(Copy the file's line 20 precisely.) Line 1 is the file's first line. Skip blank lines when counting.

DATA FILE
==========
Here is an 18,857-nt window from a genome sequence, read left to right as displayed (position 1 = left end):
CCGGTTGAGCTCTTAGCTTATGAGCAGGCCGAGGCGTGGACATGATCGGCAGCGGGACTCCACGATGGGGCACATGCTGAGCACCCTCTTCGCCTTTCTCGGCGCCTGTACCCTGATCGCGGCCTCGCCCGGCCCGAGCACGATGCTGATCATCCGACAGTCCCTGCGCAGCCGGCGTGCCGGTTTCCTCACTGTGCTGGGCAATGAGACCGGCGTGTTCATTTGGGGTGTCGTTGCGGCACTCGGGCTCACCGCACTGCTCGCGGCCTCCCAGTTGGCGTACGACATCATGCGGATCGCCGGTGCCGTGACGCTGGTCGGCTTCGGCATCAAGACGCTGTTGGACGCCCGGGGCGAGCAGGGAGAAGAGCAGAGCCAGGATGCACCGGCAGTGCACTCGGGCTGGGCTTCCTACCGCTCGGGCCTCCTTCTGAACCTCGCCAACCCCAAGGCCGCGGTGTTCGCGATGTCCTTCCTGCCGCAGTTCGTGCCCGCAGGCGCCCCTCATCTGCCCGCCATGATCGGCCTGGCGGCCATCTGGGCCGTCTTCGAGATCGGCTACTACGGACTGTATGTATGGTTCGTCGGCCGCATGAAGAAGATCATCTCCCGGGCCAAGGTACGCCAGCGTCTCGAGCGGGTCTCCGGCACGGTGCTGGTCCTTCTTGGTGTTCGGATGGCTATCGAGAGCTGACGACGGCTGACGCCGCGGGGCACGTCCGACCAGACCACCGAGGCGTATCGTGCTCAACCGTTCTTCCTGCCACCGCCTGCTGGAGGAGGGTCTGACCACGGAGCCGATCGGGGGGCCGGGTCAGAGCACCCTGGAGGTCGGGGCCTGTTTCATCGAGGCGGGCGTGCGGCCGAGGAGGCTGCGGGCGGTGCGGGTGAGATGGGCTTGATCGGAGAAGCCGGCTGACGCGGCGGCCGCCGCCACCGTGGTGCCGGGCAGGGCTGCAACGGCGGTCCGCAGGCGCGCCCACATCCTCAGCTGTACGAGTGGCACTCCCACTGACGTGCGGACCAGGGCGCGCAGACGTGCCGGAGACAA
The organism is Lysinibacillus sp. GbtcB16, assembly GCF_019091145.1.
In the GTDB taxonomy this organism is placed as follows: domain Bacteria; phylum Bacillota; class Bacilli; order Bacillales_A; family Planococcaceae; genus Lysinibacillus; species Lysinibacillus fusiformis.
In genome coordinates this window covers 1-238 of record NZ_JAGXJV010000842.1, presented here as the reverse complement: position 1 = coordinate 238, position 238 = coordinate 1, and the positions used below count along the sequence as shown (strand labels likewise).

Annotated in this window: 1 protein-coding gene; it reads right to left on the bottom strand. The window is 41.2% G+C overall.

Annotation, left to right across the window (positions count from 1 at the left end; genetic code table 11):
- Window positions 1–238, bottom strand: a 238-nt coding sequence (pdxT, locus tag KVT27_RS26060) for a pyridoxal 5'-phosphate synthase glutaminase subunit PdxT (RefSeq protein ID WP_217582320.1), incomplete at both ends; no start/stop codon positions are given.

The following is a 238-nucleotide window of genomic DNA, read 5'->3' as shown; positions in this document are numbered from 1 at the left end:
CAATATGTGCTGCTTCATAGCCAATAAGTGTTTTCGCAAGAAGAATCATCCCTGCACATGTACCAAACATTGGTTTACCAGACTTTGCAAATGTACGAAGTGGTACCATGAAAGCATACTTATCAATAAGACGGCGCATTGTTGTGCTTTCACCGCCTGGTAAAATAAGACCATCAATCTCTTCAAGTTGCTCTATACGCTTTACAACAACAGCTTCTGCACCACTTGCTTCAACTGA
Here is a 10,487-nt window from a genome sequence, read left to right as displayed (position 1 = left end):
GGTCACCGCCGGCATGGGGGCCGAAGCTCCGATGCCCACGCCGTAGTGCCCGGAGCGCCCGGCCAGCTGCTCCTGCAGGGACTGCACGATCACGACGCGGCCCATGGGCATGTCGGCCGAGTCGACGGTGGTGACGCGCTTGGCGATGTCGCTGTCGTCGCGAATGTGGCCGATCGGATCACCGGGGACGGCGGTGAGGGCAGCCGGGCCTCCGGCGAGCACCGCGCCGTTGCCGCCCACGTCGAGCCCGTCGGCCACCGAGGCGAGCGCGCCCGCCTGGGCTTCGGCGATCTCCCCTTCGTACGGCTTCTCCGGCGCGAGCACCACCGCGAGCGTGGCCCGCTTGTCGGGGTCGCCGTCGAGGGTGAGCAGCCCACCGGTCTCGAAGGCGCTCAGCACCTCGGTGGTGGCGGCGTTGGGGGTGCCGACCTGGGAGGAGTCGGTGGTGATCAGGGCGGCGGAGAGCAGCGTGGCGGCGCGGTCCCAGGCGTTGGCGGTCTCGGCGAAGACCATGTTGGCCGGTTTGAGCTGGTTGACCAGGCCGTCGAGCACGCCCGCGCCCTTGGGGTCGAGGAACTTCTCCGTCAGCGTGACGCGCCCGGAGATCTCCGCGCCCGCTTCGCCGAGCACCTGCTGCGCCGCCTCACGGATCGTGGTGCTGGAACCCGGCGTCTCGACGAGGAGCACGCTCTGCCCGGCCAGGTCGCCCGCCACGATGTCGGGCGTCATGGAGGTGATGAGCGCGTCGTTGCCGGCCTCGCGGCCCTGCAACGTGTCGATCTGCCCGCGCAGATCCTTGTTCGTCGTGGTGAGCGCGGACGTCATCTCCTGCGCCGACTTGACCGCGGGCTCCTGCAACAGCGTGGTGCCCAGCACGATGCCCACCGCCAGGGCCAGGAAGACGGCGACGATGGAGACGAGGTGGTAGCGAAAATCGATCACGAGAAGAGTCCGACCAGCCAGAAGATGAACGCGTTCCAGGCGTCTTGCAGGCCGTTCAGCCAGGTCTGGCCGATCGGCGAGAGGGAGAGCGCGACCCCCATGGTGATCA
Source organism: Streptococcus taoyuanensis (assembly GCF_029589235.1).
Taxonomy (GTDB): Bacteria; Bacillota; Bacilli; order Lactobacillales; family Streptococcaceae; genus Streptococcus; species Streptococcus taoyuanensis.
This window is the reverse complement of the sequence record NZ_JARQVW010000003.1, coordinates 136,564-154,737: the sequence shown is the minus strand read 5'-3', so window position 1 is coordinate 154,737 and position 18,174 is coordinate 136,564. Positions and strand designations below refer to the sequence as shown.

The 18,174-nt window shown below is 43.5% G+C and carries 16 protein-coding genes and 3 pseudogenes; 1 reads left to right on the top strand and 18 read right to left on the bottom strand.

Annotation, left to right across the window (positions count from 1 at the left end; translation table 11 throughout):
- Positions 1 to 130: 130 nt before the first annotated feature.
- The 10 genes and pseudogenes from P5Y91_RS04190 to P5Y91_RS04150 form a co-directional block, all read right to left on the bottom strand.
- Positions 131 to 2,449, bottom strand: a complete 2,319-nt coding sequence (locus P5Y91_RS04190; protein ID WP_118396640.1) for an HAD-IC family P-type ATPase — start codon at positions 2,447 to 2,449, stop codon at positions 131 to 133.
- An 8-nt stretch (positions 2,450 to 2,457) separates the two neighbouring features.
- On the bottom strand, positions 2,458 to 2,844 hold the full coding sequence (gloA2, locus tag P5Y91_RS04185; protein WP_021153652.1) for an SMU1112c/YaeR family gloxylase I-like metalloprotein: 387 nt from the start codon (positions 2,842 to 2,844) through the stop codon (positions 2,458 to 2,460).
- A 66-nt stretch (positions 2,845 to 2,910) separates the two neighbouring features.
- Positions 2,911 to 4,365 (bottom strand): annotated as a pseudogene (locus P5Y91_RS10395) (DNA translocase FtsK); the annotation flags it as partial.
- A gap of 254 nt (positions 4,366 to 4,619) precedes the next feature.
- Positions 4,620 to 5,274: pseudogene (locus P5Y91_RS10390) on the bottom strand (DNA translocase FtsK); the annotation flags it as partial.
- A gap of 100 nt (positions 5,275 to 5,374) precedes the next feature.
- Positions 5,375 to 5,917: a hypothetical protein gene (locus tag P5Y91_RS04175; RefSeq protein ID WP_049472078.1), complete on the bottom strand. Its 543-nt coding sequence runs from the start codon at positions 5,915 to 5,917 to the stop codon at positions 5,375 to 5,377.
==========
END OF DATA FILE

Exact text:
- Positions 131 to 2,449, bottom strand: a complete 2,319-nt coding sequence (locus P5Y91_RS04190; protein ID WP_118396640.1) for an HAD-IC family P-type ATPase — start codon at positions 2,447 to 2,449, stop codon at positions 131 to 133.